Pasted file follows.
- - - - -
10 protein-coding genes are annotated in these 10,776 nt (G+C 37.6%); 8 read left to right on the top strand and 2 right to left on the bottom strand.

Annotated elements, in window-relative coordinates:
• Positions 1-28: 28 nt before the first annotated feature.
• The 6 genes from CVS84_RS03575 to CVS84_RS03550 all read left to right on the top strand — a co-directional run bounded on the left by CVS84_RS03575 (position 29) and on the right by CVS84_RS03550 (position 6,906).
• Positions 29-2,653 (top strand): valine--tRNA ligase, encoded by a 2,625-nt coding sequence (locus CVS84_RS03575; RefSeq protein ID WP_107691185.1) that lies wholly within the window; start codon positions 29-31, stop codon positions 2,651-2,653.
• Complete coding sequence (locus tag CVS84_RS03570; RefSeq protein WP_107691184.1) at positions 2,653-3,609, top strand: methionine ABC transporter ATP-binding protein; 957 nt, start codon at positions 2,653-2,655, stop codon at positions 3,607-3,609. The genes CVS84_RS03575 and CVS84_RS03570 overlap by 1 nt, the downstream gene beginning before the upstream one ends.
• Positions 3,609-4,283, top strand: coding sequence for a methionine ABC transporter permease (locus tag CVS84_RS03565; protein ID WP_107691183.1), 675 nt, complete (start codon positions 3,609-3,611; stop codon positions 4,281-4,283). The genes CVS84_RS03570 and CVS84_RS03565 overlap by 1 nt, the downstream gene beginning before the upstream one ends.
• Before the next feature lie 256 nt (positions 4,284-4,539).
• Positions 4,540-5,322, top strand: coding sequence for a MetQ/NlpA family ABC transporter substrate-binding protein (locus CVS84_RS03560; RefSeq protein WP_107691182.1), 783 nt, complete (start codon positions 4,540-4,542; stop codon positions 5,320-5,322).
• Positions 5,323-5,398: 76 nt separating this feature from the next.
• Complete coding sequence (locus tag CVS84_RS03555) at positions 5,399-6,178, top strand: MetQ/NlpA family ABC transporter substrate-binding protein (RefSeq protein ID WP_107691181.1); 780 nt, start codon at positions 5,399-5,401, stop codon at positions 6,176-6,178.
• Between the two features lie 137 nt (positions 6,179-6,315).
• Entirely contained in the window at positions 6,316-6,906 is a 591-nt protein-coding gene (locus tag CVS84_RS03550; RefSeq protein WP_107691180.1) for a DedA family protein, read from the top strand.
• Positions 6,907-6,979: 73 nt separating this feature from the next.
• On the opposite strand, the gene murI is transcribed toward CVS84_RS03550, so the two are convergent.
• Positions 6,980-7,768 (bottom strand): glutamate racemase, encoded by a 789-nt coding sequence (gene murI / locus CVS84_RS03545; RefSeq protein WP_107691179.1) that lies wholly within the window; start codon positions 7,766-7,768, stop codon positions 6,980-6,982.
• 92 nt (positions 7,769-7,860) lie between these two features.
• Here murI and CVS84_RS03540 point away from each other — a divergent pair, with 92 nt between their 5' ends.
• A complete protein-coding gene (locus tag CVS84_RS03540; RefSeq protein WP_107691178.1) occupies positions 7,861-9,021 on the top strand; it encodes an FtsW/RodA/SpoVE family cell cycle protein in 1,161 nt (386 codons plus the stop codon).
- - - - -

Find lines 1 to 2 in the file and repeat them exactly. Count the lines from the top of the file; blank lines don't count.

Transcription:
10 protein-coding genes are annotated in these 10,776 nt (G+C 37.6%); 8 read left to right on the top strand and 2 right to left on the bottom strand.

Annotated elements, in window-relative coordinates: